New Jersey continues to stare straight at bankruptcy. Revenue projections indicate that this is not an ordinary crisis . A shortfall of $2 million is projected. Income tax revenues have fallen 40 percent. It is going to be painfully tough for Governor Corzine to balance the budget by June 30th. His latest proposals to cut spending include a furlough for union employees, a request for a $2 billion line of credit, less aid for colleges, and a $125,000 cut in aid to 12 independent living centers for the disabled. But program beneficiaries are not happy. There is a protest against the latter today at the Trenton statehouse. Union workers are threatening to take the governor to court over his proposed furloughs.
Part of the driving force behind New Jersey’s imminent bankruptcy is the growth in salaries, pensions, and health benefits for unionized workers, including teachers. The state’s income tax is 100 percent Constitutionally dedicated to providing “Property Tax Relief.” This is a misnomer. It actually goes mainly (70 percent) to supplementing school budgets, and most of that take goes to 31 Abbott districts. Administrative costs for teachers have skyrocketed in these districts over the decades.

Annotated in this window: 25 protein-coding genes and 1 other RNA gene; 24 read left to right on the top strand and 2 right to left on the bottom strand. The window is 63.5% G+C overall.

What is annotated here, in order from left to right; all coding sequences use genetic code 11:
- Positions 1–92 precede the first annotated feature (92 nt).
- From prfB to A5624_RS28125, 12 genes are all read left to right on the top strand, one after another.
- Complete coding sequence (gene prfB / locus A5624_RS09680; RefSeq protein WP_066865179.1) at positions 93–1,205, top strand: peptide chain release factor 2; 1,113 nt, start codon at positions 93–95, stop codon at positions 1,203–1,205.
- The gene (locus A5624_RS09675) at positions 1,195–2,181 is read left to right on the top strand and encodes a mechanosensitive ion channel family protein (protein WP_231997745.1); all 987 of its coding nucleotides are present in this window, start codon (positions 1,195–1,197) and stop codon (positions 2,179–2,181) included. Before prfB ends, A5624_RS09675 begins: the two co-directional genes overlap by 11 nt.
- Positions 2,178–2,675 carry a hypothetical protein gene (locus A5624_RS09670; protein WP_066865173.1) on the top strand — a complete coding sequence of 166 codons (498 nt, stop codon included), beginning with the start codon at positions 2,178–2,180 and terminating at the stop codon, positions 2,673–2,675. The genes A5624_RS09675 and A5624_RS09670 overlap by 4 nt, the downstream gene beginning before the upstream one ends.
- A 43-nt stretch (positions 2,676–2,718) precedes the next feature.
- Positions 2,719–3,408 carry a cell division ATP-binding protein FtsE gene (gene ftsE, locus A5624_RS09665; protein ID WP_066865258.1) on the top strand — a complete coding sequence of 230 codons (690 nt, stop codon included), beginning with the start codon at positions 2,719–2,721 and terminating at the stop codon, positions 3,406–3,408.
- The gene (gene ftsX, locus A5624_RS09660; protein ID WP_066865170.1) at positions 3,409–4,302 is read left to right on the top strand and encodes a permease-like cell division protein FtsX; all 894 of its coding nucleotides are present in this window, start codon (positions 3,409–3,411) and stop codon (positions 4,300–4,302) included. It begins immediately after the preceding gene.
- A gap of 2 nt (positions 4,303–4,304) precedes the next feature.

Another source of trouble – the state’s pension system – negotiated by unions, agreed to by the state, with the costs passed through to municipalities, which are responsible for paying for fire and police benefits. Result – the second highest property taxes per capita in the nation.
The mark of public sector unions in directing New Jersey’s state and municipal budgets has been strong and devastating. And New Jersey is by no means alone. Steven Malanga of the Manhattan Institute, writes in today’s Wall Street Journal about a very important distinction that bears repeating: these are public sector unions – not private sector, heavy industry unions
This phenomenon – the decline of the private sector union and the rise of the public sector union was identified and developed by my economics professor, Dr. Leo Troy of Rutgers. See his book, The Twilight of the Old Unionism. His work on this subject is worth reading.